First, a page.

Crime & Courts

3 men get fines, prison and park ban for wading into Alaska’s Brooks River while viewing famous bears

Three men charged with getting too close to the famed salmon-fishing bears at Southwest Alaska’s Brooks Falls were sentenced Friday to fines and brief prison terms.

The men left an authorized viewing platform and got close to brown bears in Katmai National Park and Preserve during an August 2018 trip, federal prosecutors say. One man was captured by a livestream camera taking selfies near the bears.

Katmai covers more than 4 million acres and includes the Brooks River, known for one of the world’s highest concentrations of salmon and brown bears.

U.S. Magistrate Judge Matthew M. Scoble during Friday’s hearing described the men’s actions as “drunken capering, and a slap in the face to those who were there” and referenced the potentially detrimental effect on park tourism if one of them had been injured or a bear was killed for hurting them, federal prosecutors said.

[Fat Bear Week has a winner: 480 Otis is the chunkiest champ for the fourth time]

The three defendants in the case are David J. Engelman, 56, from New Mexico, and King Salmon residents Robert J. Engelman II, 54, and Steven R. Thomas, 30. Their attorney could not immediately be reached for comment. They all entered guilty pleas to a misdemeanor count of entry to a closed area of Brooks Falls earlier this year.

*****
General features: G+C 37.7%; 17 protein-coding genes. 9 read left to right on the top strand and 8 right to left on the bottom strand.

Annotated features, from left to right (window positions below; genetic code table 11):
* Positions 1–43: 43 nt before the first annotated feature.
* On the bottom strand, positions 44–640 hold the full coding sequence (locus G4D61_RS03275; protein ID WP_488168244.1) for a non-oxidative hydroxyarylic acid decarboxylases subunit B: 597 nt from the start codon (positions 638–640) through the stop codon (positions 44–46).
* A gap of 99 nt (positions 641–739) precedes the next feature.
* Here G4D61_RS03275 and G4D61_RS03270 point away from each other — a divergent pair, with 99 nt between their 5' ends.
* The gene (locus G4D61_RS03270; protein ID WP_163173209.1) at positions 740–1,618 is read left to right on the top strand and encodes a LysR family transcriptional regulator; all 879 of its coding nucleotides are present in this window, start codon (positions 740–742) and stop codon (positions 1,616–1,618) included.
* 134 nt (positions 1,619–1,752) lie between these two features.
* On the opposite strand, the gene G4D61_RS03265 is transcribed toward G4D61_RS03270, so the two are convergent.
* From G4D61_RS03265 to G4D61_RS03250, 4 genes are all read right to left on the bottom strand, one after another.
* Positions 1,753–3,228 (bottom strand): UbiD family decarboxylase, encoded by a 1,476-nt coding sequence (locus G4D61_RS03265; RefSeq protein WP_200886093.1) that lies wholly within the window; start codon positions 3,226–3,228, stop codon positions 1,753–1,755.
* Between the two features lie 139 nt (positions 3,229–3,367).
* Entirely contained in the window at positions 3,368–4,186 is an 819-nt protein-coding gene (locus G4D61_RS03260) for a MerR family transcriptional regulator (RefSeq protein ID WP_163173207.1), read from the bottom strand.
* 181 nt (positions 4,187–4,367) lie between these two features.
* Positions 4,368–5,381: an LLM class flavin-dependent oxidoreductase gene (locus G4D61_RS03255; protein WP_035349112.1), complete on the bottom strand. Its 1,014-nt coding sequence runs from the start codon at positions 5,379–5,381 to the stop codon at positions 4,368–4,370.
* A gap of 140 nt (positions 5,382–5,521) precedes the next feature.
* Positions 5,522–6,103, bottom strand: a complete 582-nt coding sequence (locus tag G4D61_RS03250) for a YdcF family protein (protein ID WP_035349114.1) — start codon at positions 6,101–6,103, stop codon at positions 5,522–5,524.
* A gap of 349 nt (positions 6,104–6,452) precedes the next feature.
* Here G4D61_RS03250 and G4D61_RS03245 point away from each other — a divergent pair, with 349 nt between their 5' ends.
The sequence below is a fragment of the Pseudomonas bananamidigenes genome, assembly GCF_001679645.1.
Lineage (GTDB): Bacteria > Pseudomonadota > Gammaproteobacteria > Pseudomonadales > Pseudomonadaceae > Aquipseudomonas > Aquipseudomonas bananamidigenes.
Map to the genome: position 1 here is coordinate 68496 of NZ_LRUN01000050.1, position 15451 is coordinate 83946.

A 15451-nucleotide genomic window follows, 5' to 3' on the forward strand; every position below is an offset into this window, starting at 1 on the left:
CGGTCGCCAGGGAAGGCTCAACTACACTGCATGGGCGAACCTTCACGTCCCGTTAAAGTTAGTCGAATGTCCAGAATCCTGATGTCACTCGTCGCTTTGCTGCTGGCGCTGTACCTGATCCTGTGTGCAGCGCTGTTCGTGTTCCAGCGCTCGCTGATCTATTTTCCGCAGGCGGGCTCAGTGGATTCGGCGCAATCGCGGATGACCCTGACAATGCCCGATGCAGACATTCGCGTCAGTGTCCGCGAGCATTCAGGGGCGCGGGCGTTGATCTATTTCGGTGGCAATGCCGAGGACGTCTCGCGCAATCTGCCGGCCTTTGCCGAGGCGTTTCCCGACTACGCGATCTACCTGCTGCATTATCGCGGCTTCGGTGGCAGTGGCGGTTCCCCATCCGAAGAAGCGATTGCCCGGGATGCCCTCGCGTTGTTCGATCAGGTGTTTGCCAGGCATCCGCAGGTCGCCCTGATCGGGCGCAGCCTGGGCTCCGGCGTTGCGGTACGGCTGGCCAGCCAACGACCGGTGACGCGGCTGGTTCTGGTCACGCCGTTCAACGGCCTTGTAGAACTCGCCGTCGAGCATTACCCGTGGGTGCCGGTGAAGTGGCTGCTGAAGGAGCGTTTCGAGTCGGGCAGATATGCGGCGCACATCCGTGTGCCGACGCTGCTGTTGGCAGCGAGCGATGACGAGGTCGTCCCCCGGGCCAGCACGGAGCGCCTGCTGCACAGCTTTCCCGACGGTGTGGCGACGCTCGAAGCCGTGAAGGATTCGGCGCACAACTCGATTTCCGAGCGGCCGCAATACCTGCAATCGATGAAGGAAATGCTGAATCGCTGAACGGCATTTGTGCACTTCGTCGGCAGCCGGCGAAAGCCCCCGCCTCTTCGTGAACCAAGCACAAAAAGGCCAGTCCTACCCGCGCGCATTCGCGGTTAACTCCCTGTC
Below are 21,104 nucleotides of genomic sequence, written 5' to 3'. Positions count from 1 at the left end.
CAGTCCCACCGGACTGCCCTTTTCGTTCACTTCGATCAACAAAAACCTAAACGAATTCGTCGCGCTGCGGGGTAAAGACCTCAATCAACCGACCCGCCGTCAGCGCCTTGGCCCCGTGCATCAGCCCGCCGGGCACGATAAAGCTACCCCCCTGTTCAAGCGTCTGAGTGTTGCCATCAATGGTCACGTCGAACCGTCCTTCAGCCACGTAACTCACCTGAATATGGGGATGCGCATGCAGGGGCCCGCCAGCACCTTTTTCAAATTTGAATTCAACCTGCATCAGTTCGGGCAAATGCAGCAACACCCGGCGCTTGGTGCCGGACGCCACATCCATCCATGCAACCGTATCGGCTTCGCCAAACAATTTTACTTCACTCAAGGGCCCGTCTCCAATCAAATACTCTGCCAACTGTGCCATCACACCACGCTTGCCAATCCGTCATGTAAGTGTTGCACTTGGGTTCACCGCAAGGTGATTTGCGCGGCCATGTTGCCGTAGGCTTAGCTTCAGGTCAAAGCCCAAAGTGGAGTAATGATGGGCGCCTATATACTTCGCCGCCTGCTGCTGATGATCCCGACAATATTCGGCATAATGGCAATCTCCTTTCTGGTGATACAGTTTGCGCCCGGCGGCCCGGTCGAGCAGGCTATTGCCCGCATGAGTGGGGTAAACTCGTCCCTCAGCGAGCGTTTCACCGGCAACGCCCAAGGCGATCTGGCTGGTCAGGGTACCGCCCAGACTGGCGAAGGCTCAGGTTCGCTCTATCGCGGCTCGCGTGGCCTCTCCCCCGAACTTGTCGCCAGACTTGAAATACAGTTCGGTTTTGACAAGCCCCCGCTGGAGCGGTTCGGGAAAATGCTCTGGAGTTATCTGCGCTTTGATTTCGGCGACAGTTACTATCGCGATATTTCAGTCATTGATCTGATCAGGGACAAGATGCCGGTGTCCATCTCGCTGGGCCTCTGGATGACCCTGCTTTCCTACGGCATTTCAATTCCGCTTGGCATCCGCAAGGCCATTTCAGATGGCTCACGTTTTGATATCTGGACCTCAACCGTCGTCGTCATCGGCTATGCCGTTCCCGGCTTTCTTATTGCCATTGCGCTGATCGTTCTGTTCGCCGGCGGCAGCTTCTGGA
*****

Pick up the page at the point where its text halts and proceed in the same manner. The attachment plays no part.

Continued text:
The men left the platform while bears fished on the falls and below it in the river, according to the plea agreement signed in January. David Engelmen snapped several selfies below the falls.

The Engelmans each received a sentence of one week in prison, a $3,000 fine and a year of probation. Thomas was sentenced to 10 days in prison, a $3,000 fine and a year of probation. The $9,000 in fines are to be paid to the nonprofit Katmai Conservancy for use by the park to fund law enforcement and other purposes.

All three men are banned from entering any national park for a year.

The men “behaved carelessly and put themselves at great risk. Brown bears are fierce, territorial predators, especially when concentrated in order to feed on migrating salmon,” Katmai superintendent Mark Sturm said in a statement. “Things could have easily ended very badly.”

Zaz Hollander

Longtime ADN reporter Zaz Hollander is based in the Mat-Su and is currently focused on coverage of the coronavirus in Alaska. She also covers the Mat-Su region, aviation and general assignments. Contact her at zhollander@adn.com.

Sponsored